I don’t remember how I learned about the Mario Run mobile game. It might have been that I saw a beta invite (or whatever the mobile equivalent of a beta invite is) in the Google Play store. I do remember that I downloaded it as soon as I saw it was available since I signed up for that invite to get access to the game as soon as possible.
I mean, I am the guy who has said that all Nintendo has to do is release a Mario, Zelda, and Metroid game on a system to get me to buy it enough times that it is pretty much self parody at this point to repeat it. I played it the whole way through within a day or two. Then, I changed phones twice. As you all know, my luck with electronics breaking is legendarily bad. Some of it is my doing. Some of it is just bad luck like a computer falling down the stairs or a phone getting run over in a parking lot. In either case, when I downloaded the game again recently, I thought I had lost all progress and my purchase, too. So, I didn’t play it for a few weeks.
I was willing to pay for the game again, especially since they were running a sale and only charging half price for the game. Then, I learned that there was a way to restore my purchase. It didn’t restore my progress, but that was fine. As I said earlier, the game can be finished in a short period of time. When I wasn’t distracted by the new mode, I tried to clear the game again to access Star World. More on that in the next section.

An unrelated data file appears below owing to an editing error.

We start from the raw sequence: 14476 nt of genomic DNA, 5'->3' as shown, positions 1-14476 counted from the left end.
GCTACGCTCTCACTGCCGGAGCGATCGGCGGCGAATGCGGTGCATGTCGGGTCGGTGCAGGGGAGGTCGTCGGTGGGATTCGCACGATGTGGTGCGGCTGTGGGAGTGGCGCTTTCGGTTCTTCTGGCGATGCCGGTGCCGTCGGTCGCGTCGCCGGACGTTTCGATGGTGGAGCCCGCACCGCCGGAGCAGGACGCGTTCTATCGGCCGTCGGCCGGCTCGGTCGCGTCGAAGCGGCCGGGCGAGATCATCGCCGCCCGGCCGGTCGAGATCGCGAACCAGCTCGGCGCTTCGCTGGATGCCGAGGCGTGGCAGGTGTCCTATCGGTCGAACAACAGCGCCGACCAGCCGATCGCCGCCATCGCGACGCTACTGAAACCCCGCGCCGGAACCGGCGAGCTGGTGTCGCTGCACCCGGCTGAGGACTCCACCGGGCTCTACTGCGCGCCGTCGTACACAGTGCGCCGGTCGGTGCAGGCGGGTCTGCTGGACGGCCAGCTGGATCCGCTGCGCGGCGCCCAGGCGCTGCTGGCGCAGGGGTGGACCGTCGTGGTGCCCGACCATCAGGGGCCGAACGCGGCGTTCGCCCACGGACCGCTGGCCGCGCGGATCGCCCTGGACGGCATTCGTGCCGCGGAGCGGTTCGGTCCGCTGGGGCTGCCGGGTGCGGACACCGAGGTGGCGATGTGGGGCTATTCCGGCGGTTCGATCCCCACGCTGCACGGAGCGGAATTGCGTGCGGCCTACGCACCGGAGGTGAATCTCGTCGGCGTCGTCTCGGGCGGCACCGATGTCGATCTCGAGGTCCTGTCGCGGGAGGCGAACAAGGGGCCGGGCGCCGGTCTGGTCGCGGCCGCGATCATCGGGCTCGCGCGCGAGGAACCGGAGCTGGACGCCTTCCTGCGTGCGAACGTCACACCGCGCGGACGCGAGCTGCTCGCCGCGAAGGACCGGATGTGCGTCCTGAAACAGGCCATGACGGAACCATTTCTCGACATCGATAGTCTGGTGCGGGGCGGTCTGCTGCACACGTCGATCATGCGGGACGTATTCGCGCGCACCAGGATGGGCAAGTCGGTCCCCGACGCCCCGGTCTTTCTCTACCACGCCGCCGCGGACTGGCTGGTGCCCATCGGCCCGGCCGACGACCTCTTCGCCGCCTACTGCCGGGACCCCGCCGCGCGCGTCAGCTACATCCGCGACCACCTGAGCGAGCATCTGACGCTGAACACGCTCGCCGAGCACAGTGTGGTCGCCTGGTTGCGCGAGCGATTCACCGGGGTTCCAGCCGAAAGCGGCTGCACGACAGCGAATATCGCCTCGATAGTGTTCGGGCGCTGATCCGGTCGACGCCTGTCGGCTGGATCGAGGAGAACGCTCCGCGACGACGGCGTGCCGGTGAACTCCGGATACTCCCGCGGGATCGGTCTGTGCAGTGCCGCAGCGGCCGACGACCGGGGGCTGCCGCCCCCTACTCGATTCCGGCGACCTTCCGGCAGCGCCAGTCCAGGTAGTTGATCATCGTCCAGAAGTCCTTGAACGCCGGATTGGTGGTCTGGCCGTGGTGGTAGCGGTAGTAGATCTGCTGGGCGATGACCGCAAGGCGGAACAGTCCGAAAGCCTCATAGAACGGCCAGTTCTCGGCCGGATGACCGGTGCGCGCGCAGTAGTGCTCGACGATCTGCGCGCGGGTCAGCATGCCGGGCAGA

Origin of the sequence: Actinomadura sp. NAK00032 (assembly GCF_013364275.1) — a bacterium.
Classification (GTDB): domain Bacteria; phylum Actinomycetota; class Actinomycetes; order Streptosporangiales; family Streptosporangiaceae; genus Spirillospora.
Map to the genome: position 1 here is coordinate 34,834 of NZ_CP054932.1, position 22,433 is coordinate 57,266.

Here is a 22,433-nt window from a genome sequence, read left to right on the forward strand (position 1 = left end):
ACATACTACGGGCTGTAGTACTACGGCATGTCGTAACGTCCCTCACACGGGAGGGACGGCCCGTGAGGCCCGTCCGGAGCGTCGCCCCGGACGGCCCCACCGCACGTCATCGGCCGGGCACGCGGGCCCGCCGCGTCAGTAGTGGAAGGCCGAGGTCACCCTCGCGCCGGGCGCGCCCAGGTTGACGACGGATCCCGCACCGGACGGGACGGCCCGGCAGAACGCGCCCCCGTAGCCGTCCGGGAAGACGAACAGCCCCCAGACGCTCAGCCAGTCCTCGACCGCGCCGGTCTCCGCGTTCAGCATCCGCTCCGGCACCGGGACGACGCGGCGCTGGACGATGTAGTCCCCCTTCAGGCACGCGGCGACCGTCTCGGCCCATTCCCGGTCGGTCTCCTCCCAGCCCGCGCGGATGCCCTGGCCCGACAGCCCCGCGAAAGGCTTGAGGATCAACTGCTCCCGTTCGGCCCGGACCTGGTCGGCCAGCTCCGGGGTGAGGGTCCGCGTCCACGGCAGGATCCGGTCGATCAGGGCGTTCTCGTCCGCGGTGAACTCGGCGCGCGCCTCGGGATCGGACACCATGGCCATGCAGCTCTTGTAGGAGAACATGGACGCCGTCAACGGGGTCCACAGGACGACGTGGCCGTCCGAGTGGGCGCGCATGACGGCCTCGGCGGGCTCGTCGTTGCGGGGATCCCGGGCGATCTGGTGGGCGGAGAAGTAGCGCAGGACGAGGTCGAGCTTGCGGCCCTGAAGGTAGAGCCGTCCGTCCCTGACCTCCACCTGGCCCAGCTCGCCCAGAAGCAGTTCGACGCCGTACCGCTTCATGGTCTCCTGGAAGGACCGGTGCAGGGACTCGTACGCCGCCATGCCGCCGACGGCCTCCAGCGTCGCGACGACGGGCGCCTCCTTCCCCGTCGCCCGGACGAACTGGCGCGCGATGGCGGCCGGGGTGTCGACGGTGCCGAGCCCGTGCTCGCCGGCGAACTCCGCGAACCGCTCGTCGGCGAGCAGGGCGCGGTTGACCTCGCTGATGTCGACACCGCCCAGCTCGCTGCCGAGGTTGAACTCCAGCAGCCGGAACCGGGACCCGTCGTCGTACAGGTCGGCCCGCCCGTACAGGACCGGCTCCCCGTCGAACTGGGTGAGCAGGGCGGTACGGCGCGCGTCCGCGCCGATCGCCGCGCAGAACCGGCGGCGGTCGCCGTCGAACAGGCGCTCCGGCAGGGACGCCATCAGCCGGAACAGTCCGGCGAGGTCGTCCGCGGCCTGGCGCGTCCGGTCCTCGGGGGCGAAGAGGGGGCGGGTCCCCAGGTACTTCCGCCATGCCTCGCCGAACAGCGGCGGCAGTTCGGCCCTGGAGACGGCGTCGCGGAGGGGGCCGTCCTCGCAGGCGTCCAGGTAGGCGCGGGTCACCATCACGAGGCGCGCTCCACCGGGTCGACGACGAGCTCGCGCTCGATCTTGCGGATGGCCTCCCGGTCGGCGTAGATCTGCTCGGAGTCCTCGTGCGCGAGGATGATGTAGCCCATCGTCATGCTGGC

Even though I was excited about the game, I wondered and worried how Mario would translate to mobile. Look, I get that the heart of Mario is just run and jump. Those actions are pretty easy to replicate in the mobile format. Heck, if they can make a decent fighting game on mobile with a variety of moves in Injustice 2 (which is still broken for me and I’m sad about that), then they can make Mario run and jump.
Granted, the more recent Mario games have more to offer like 3D motion and teamwork, but the basics of the games are running and jumping on Goombas. So, while maybe I shouldn’t have been, I was surprised to see that the game works well. The controls are intuitive and it is Mario game play. That alone should be enough to get people into the game. But, wait, there’s more.